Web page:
In demeanor and look, Inspector Boito gives off a bit of a Colombo vibe, albeit with a more sophisticated Italian feel. Montagnani creates a strong center for the film and keeps us involved throughout the investigation.

This becomes more important because Weapon can drag at times, especially during its middle act. After a good opening, the movie tends to feel a bit sluggish in the second section.

However, matters rebound when the body count starts to rise and more plot complications ensue. I still wouldn’t call this the tightest of murder mysteries, but it manages to keep us with it.

Given how tacky so many efforts in this genre can become, I’ll take it. Weapon delivers a reasonably compelling thriller that may not dazzle but it usually brings a good tale.

The Disc Grades: Picture B-/ Audio C+/ Bonus C+

The Weapon, The Hour, The Motive appears in an aspect ratio of 1.85:1 on this Blu-ray Disc. The film brought a good if not great presentation.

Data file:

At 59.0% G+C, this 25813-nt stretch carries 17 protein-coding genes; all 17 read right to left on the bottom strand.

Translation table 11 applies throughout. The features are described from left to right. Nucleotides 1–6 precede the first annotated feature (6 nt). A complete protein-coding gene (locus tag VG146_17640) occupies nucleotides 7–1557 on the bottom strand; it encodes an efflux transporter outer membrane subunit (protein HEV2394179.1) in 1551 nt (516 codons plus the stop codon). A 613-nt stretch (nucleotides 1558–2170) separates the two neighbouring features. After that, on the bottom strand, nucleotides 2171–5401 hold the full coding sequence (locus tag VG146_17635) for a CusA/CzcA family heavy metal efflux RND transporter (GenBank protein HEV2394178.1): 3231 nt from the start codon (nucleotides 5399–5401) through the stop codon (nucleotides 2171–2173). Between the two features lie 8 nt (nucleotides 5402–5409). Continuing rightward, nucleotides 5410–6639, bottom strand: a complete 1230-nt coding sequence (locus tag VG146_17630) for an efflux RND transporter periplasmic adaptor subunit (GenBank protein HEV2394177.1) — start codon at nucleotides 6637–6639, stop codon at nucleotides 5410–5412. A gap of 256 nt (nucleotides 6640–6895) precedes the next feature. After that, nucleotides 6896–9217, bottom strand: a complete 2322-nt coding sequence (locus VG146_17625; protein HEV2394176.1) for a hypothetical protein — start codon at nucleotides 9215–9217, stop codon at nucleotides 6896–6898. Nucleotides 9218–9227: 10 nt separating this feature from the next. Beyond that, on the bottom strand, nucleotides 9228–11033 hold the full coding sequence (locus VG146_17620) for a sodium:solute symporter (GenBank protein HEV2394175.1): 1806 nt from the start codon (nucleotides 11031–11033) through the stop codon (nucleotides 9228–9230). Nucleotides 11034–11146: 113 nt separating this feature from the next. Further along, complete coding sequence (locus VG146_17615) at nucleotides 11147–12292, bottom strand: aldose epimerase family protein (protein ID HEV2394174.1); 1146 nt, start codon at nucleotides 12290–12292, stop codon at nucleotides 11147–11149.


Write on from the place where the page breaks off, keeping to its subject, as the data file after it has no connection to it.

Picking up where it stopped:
As often becomes the case with older movies, print flaws turned into the primary distraction, as I found examples of blotches and marks. However, these remained fairly minor and didn’t cause too many distractions.

Sharpness usually worked fine. Some softness materialized along the way, but the movie generally seemed pretty accurate.

No issues with jagged edges or moiré effects appeared, and I saw no edge haloes. Grain felt natural as well.

Weapon opted for a palette on the subdued side of natural. The colors came across as well-rendered within those choices.

Blacks felt deep and tight, while shadows were generally positive. A few low-light scenes seemed a bit murky, but those became the exceptions to the rule. Overall, I thought this ended up as a mostly appealing presentation.

As for the film’s LPCM monaural soundtrack, it seemed decent and nothing better. Like pretty much all Italian movies of the era, it featured looped dialogue, and that meant the lines could sound less than natural and integrated.

Nonetheless, speech appeared reasonably concise, as the material showed only minor edginess. Effects followed suit and seemed thin but not problematic.